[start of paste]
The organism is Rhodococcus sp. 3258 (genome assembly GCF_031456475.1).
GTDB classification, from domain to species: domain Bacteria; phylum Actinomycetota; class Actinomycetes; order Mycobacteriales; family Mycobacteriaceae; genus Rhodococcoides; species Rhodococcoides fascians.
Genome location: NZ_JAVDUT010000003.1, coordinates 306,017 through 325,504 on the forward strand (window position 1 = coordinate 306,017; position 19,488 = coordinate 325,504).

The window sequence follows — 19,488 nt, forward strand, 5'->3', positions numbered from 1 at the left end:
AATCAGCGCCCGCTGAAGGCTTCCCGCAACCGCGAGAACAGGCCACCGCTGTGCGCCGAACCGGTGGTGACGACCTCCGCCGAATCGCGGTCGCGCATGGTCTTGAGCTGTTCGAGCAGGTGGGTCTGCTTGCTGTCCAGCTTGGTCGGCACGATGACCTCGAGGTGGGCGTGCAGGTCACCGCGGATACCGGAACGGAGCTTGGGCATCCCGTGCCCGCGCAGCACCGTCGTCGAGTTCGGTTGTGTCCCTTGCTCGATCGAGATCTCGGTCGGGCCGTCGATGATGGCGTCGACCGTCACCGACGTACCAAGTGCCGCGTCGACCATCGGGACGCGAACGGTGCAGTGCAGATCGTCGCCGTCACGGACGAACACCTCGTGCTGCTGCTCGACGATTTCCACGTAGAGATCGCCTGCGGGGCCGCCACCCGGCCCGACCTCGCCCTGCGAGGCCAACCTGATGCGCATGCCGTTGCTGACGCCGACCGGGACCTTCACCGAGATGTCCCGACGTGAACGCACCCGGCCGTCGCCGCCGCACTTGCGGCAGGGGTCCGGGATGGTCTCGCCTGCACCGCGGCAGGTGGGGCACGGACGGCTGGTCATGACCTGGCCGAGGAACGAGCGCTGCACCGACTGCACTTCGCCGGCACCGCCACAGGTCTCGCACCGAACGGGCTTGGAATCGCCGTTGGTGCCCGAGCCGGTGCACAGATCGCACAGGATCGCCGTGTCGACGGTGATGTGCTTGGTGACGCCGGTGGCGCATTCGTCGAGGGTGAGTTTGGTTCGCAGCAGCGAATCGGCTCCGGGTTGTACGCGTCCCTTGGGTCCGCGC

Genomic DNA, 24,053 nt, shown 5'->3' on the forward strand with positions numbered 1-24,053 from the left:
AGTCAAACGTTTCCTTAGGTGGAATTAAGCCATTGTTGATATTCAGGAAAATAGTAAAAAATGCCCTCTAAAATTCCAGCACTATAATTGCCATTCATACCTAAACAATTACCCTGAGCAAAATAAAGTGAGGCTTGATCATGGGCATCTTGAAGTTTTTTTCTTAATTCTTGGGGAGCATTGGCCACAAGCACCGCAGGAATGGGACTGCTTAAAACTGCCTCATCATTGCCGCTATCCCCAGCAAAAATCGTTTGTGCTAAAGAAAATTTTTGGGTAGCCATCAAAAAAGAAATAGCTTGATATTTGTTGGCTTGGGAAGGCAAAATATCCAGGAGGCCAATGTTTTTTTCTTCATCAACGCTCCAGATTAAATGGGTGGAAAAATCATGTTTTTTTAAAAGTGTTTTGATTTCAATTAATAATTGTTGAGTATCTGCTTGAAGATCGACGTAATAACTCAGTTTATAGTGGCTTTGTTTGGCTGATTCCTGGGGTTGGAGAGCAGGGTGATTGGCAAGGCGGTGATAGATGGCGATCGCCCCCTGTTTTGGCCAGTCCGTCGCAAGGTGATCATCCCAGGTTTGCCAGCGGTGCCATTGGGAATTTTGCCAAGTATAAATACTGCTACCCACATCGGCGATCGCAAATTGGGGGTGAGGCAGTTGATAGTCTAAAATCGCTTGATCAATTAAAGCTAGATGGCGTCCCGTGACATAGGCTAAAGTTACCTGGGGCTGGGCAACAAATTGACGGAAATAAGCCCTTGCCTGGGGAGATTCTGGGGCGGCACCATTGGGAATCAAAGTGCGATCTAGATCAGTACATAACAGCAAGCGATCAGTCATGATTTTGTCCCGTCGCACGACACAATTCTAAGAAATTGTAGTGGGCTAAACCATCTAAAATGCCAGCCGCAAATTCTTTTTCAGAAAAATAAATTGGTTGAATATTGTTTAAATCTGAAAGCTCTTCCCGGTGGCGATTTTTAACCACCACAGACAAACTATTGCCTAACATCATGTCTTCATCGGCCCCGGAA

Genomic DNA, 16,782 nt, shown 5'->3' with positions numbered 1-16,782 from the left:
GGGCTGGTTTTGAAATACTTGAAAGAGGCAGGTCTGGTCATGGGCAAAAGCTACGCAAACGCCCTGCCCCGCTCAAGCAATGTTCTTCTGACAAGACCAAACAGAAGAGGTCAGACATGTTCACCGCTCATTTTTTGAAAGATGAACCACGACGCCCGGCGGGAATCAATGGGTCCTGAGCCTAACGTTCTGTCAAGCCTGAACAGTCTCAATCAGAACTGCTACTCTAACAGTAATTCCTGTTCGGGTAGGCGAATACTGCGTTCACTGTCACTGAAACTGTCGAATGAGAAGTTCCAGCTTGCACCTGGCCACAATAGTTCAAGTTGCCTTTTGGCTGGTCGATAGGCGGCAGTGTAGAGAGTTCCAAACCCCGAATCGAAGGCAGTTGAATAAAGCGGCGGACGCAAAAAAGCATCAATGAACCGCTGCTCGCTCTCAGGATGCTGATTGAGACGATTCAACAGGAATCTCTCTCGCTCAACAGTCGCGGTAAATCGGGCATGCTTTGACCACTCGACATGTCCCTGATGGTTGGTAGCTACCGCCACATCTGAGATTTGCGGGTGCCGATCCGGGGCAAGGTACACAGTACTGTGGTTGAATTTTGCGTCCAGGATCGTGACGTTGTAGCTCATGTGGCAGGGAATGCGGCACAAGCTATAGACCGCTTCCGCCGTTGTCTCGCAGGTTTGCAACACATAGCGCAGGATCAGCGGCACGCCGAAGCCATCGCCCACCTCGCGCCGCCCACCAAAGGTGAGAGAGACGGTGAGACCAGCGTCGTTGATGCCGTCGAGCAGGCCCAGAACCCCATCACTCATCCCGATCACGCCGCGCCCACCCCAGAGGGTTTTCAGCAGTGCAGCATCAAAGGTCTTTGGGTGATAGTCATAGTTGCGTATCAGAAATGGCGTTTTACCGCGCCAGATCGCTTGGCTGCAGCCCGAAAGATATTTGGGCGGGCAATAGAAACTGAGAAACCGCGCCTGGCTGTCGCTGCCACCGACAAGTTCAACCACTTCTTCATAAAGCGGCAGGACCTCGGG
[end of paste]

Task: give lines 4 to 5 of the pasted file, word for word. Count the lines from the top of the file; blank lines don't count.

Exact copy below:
The window sequence follows — 19,488 nt, forward strand, 5'->3', positions numbered from 1 at the left end:
AATCAGCGCCCGCTGAAGGCTTCCCGCAACCGCGAGAACAGGCCACCGCTGTGCGCCGAACCGGTGGTGACGACCTCCGCCGAATCGCGGTCGCGCATGGTCTTGAGCTGTTCGAGCAGGTGGGTCTGCTTGCTGTCCAGCTTGGTCGGCACGATGACCTCGAGGTGGGCGTGCAGGTCACCGCGGATACCGGAACGGAGCTTGGGCATCCCGTGCCCGCGCAGCACCGTCGTCGAGTTCGGTTGTGTCCCTTGCTCGATCGAGATCTCGGTCGGGCCGTCGATGATGGCGTCGACCGTCACCGACGTACCAAGTGCCGCGTCGACCATCGGGACGCGAACGGTGCAGTGCAGATCGTCGCCGTCACGGACGAACACCTCGTGCTGCTGCTCGACGATTTCCACGTAGAGATCGCCTGCGGGGCCGCCACCCGGCCCGACCTCGCCCTGCGAGGCCAACCTGATGCGCATGCCGTTGCTGACGCCGACCGGGACCTTCACCGAGATGTCCCGACGTGAACGCACCCGGCCGTCGCCGCCGCACTTGCGGCAGGGGTCCGGGATGGTCTCGCCTGCACCGCGGCAGGTGGGGCACGGACGGCTGGTCATGACCTGGCCGAGGAACGAGCGCTGCACCGACTGCACTTCGCCGGCACCGCCACAGGTCTCGCACCGAACGGGCTTGGAATCGCCGTTGGTGCCCGAGCCGGTGCACAGATCGCACAGGATCGCCGTGTCGACGGTGATGTGCTTGGTGACGCCGGTGGCGCATTCGTCGAGGGTGAGTTTGGTTCGCAGCAGCGAATCGGCTCCGGGTTGTACGCGTCCCTTGGGTCCGCGC